The Regina Police Service is helping paint a picture of crime within the city for 2017.
The crime statistics for Jan. 1 to Nov. 30 were released Wednesday during the board of police commissioners meeting.
While the year-over-year numbers show a decrease in crimes against people and property, police Chief Evan Bray said there’s a noticeable increase in gun violence.
“When (I) was a constable on the street, if you took one serious gun call a month, and I mean one a month, that’s a lot. And today it’s almost every day,” he said.
There have also been more homicides over the course of the year, with eight taking place compared to seven during the same time frame last year.
Meanwhile, the number of attempted murder cases in Regina is down nearly 33 per cent, from 31 in 2016 to 21 this year.
While robbery is down nearly 33 per cent – with 267 cases in 2016 compared to 181 this year – there have been around 170 more incidents, a 3.4 per cent increase, in thefts under $5,000.
“Some people think that’s not as serious of a crime, but the reality is that every crime, every stat, is a human being, is a victim, is someone who’s been affected,” Bray said.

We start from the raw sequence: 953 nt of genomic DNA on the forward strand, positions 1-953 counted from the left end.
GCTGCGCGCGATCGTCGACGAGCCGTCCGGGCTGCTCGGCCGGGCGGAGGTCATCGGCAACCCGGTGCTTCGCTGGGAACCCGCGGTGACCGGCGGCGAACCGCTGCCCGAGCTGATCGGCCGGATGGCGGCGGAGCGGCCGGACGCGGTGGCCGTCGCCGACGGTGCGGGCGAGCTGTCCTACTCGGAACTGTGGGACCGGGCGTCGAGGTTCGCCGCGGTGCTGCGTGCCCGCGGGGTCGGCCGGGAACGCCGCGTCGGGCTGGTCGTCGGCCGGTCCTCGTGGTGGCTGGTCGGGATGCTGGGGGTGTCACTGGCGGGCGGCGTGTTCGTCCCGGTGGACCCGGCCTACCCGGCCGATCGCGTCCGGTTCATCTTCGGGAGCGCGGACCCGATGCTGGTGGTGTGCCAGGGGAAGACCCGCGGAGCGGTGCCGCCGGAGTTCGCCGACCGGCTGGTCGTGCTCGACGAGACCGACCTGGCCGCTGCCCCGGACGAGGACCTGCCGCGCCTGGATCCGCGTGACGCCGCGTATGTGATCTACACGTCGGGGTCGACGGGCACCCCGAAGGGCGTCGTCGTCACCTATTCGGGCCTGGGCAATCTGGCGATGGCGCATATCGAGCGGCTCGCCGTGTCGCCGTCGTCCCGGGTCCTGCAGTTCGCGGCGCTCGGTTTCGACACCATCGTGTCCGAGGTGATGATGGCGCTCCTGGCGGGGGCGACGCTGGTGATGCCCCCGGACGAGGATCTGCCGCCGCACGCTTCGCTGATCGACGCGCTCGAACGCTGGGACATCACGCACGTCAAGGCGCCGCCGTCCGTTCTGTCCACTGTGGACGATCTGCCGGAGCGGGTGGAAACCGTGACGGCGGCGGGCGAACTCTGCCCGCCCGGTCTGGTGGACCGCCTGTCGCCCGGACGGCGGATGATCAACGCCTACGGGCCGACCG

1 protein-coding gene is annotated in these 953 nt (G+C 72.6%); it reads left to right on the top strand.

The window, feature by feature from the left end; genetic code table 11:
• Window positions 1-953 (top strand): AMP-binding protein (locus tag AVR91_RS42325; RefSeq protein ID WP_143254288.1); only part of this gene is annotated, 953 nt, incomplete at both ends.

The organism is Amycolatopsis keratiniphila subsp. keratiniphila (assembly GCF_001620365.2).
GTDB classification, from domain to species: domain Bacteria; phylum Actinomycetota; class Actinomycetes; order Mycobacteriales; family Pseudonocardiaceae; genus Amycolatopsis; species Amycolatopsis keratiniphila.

According to the stats, less people are trying to steal cars and numbers show a nearly seven per cent decrease in successful auto thefts from 880 last year to 820 in 2017.
Bray credits an “incredible array” of social services and supports in combating crime.
He said the work they do with groups such as The Circle Project and All Nations Hope – and youth-focused services like TriP – have helped.
“That all goes a long way to really what the true crime picture ends up looking like.”
More than 800 impaired drivers caught
The Traffic Safety Unit of the Regina Police Service also revealed their current numbers for 2017.
In total, the unit has handed out 811 charges for impaired driving, exceeding .08 blood alcohol content and refusing a breath test.
During Operation Bus Cop, 207 traffic tickets were handed out, including 117 for distracted driving.
Cellphone tickets also saw a huge jump, with an 89.4 per cent increase from 2016.